With the Patient Protection and Affordable Care Act, we have added an extra component of the appeals process to include an external review. While this is added for health plans, other welfare plans like disability or life, and of course retirement plans, do not have this same requirement. But what happens if, during the course of the appeals process, the plan administrator comes across information that might impact the decision on appeal that makes the administrator want to grant the appeal? Does the administrator have to disclose why?

First, we can operate on the presumption that there would not be an appeal unless the participant was being denied a benefit (or at least seeking to modify a benefit granted). The initial "internal" appeal requires the administrator to consider whatever additional information the participant chooses to provide. Plus, the administrator has to provide to the participant that information it relied on in denying the claim. But the administrator may also get information from someone other than the participant during the appeal. So how does this impact the appeals process?

In the recent case of Lee v. Hartford Life, the District Court for the District of Columbia dealt with an issue where, while the appeal was pending, the administrator received another medical report from its doctor affirming its original denial. Hartford did not share that opinion with the participant until after the appeal was denied. She subsequently claimed she was denied a full and fair review on appeal because she did not know about this second report during her appeal.

The court confirmed that, when an appeal is filed, the administrator has to give the participant documents generated and relied on prior to the original claim denial, but not any documents received after the initial appeal is filed. So the subsequent report was not something that had to be disclosed during the appeal because the appeal was already made. Of course after the appeal was denied, the administrator has to reveal the basis for that denial, which it did, which gave rise to this lawsuit.

When applied to a health plan with an external review, the steps would work something like this: (1) initial claims denied; (2) appeal filed, give all documents relied on for original denial; (3) when appeal denied, give all documents relied on when making the denial of the appeal (including, in this case, the second report). After a claim is denied and an appeal is filed, you don't necessarily have to supplement your original denial with information acquired after the appeal is filed until you actually deny the appeal.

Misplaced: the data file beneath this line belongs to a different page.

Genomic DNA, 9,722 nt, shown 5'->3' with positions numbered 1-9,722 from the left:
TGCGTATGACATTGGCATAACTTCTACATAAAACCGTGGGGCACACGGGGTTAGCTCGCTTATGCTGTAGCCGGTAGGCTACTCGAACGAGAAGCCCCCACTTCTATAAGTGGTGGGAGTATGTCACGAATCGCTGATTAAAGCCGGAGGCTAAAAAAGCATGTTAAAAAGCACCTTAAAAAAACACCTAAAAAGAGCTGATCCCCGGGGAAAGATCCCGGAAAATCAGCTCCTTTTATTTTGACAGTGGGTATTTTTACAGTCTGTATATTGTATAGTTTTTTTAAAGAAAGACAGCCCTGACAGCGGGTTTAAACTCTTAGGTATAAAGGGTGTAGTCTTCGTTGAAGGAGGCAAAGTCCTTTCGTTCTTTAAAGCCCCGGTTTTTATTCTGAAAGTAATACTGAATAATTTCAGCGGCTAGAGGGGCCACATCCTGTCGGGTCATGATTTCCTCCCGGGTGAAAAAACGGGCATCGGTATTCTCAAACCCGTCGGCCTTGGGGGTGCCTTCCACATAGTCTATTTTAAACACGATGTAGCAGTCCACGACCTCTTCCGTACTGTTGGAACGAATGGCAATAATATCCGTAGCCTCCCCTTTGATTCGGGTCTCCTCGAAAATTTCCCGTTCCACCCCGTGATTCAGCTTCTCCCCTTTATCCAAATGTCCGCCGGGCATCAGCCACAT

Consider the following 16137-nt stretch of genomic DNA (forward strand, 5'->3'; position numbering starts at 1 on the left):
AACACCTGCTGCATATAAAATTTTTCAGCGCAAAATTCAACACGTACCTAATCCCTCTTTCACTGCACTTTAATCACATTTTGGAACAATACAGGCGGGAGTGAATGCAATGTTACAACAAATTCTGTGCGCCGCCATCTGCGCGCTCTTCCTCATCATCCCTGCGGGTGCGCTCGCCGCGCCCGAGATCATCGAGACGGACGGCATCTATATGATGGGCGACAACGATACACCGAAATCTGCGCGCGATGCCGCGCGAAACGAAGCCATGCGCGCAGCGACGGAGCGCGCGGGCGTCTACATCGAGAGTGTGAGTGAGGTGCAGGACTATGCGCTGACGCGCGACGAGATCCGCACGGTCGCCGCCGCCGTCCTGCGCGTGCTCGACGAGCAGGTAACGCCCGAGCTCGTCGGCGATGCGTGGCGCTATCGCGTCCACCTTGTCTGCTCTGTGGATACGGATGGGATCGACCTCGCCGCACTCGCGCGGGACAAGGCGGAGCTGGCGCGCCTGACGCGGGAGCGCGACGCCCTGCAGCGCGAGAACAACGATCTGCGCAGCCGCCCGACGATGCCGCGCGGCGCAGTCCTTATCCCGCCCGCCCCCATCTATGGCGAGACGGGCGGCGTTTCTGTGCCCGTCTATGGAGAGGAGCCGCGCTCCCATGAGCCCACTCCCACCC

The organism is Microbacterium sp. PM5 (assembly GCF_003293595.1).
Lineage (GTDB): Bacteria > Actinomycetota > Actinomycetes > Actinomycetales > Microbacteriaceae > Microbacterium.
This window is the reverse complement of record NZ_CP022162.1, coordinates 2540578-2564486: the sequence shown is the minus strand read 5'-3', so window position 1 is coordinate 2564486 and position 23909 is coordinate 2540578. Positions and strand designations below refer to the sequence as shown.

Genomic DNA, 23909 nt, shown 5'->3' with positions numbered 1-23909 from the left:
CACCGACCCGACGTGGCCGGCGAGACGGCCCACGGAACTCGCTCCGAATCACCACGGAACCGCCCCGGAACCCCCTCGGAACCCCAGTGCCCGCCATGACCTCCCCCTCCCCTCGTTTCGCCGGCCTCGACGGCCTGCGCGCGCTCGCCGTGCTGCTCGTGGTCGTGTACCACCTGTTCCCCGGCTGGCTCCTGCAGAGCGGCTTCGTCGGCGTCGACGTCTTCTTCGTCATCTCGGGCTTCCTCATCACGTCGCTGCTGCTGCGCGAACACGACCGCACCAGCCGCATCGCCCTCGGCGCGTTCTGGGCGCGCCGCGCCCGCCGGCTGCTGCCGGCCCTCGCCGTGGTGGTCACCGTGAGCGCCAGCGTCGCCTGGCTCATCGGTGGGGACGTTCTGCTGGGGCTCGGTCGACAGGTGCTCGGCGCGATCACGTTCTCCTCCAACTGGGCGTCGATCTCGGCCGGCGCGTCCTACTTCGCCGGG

So, why the title about changing your mind? Well, because information only has to be produced that existed prior to the filing of the appeal. Information received during the appeal process doesn't have to be produced, unless the appeal is also denied. If the plan administrator receives subsequent information that makes it want to rescind the original denial, it appears that there would not be an obligation to explain why the reversal occurred. A plan administrator can simply grant the appeal without ever specifying it relied on something other than the participant's appeal submission.

The point is, you might not want the participant to know why you changed your mind, only that you did. Plan administrators sometimes want to keep their resources close to the vest. Fortunately, under this case, the basis for granting an appeal (or reversing a denial of benefits) does not have to be disclosed.

If the appeal is granted, there is no more requirement to provide a disclosure to the participant. So it is OK to change your mind between the initial denial and the determination on the appeal and simply grant the appeal. If there is no denial of the appeal, there is no obligation to disclose why it was granted.

Keith R. McMurdy is a partner focusing on labor and employment issues with Fox Rothschild. He can be reached at kmcmurdy@foxrothschild.com or 212-878-7919.

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